A requiem to Maj Purushottam and other fallen soldiers on Diwali

Story by  Aasha Khosa | Posted by  Aasha Khosa • 3 Months ago
Memorial of Maj Purushottam
Memorial of Maj Purushottam


Aasha Khosa/New Delhi

Festivals ignite nostalgia for joyous celebrations of one’s childhood, indulgent grandparents, generally parsimonious parents who do not mind spending on crackers, and the specter of sounds, lights, colours, and flavours of food. However, as we grow and connect with the real world, some not-so-joyous memories also become a part of us. One such memory is of Major Purushottam, who laid down his life in the line of duty saving media persons and preventing a bigger attack on the biggest army formations in Kashmir.

Major Purushottam was the Public Relations Officer (PRO) of the Army at the Badami Bagh Cantonment in Srinagar. A 4 Bihar regiment officer, Maj Purushotta was tall, handsome, and soft-spoken. He went out of his way to connect with the local media persons at a time when Pakistan-backed terrorism was at its peak and its propaganda machinery was in overdrive. Many journalists were suspected of having links with terrorists or under their influence and hence sometimes, the PROs were picky about doling out information.

Purushottam wanted – must have been instructed - to begin with a clean slate; not holding prejudices against anyone. Even against the advice of his friends, he visited the offices or residences of every journalist stationed in Srinagar to make initial contacts and build goodwill. His two-room office was the next building to the heavily guarded entrance gate of the BB Cantt. At any given time, it would be full of media persons seeking information in a place where the government lagged behind the pro-Pakistan apparatus in the dissemination of information.

Paying tributes to Maj Purushottam on his martyrdom anniversary

The Diwali of 1998 turned out to be my last Diwali in Srinagar and also one of the last meetings with Purushottam. He had invited all the journalists to the Diwali Mela held inside the sprawling Cantonment located in the foothills of Zabarvan. Visiting the fair was a luxury in Kashmir in those days when normalcy was a rarity and basic entertainment like cinema and dish TV was sinful under the command of the terrorists who dominated the social scene. Cinema halls were burned down and cable TV was banned.

I remember the day. The Zabarvan hill was drenched in autumn foilage – yellow, ochre, orange, and rust – and the sun shone brightly. I turned out in my desi avatar – with a sari and a bindi - to a warm welcome not only by Major Sahib but his young daughter Pallavi and wife Major Valsa, who was an Nursing officer in the BB cant hospital. He took a special interest in introducing all the journalists to his daughter, probably to make the young girl socialise and get familiar with etiquette of formal interaction. I already knew Maj Valsa who hailed from Kerala; we shared a bond because of our Kelera connection (My late husband was also a Malayayee).

Maj Purushottam was treating us –journalists – as a family; he made sure every one of his guests - most of them Muslims – felt comfortable, shopped nicely, and participated in the games, etc. Puroshottam and his family made us feel at home. We ended the day with a visit to their beautiful home where we had a cup of Coffee. It was one of the most memorable and normal days of my decade-long tenure as a journalist in Kashmir. Yes, in a conflict situation, one misses on joys of normal life and it takes a toll on all living there.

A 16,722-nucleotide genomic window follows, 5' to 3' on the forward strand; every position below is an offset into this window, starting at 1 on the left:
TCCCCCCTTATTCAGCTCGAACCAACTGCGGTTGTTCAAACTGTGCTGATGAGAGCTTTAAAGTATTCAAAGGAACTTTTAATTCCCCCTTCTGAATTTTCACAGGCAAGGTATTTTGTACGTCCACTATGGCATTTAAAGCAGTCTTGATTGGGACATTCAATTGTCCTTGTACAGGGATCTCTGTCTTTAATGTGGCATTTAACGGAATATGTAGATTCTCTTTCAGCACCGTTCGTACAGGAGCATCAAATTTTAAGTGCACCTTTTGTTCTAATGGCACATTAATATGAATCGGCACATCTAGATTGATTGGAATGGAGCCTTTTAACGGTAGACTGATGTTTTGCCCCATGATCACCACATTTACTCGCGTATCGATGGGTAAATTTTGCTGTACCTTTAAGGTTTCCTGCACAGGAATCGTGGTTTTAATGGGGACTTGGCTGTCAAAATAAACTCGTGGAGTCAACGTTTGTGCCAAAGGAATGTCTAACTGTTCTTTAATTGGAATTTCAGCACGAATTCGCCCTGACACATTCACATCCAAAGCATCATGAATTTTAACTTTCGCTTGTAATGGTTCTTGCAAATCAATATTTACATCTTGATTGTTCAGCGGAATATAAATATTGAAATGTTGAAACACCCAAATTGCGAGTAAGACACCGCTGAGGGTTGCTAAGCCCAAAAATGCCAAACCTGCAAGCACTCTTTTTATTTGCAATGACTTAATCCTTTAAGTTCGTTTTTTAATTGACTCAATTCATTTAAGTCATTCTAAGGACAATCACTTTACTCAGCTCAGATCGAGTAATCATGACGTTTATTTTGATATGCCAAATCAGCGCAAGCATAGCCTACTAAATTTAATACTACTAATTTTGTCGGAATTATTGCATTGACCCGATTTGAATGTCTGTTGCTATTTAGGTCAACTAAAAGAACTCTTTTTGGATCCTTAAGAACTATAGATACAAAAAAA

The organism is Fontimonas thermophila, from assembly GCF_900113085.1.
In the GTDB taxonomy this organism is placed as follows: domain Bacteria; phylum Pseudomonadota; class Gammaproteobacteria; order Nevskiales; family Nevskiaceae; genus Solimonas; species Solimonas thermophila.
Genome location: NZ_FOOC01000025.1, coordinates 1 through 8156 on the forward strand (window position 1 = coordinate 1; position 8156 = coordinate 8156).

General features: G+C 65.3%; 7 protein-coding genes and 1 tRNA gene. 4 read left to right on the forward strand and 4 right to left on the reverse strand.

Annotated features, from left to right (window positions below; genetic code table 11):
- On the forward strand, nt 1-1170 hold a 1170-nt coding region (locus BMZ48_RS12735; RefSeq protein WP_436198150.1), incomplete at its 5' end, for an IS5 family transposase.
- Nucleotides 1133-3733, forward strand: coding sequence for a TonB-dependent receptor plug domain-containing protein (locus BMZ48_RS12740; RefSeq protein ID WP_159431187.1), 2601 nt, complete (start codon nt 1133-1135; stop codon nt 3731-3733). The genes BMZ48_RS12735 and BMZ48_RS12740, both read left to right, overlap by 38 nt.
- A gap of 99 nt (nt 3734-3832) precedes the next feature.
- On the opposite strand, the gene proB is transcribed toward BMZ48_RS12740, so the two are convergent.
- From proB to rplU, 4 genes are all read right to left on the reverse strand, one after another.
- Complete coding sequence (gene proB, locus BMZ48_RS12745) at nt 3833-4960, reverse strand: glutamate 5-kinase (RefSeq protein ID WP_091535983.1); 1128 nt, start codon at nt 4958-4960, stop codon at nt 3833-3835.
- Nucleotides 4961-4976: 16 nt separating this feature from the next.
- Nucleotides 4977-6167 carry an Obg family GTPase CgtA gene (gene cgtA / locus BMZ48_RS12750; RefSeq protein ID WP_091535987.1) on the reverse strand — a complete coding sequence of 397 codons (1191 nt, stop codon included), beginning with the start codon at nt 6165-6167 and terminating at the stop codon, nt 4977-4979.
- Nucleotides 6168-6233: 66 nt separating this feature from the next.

Within a few months, I had moved out of Kashmir. I remember Purushottam and Valsa telling me they also would love to move out after finishing their tenures because of their daughter. Again, young parents working in conflict zones are worried about their children’s development in not-so-normal conditions. Maj Purushottam was also worried about the health of his frail-looking wife, not knowing that she was strong enough to face the coming upheaval in her life.

Purushottam was the only child of his parents who were Malayalees settled in Bhopal. He also invited journalists to meet his parents when they visited them.

A newspaper clipping: Colleagues remember Maj Purushottam

I had shifted to Delhi a few months ago when on the fateful day of 3 November, 1999, I came to know of the terrorist attack on Badami Bagh Cantonment. A Lashkar-e-toiba suicide bomber had blown himself into the entrance gate to deflect attention while his companions climbed the wall and entered the PRO's office.

The sound of the blast had alerted Purushottam and his staff. The first thing he did was to push three journalists who were present in his office into the washroom. As soon as he turned around, one terrorist shot him from point blank. All his staff died. The PRO's office took the brunt of the attack and in the meantime, the troops came in and eliminated the intruders.

The three Kashmiri journalists owe their lives to Major Purushottam.

I could catch an inconsolable Valsa and Pallavi at the New Delhi Railway station as they were boarding a train to Bhopal after the cremation. There was nothing to say; we both wept. I shudder to think of how Valsa, Purustomman's parents, and the spunky Pallavi managed life without his towering presence.

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The story of Maj Purushottam is a typical story of a selfless Indian soldier – of the army or security forces. While I celebrate Diwali, I remember him and scores of other men who laid down their lives to ensure we all live in a free country and celebrate our Diwalis and Eids.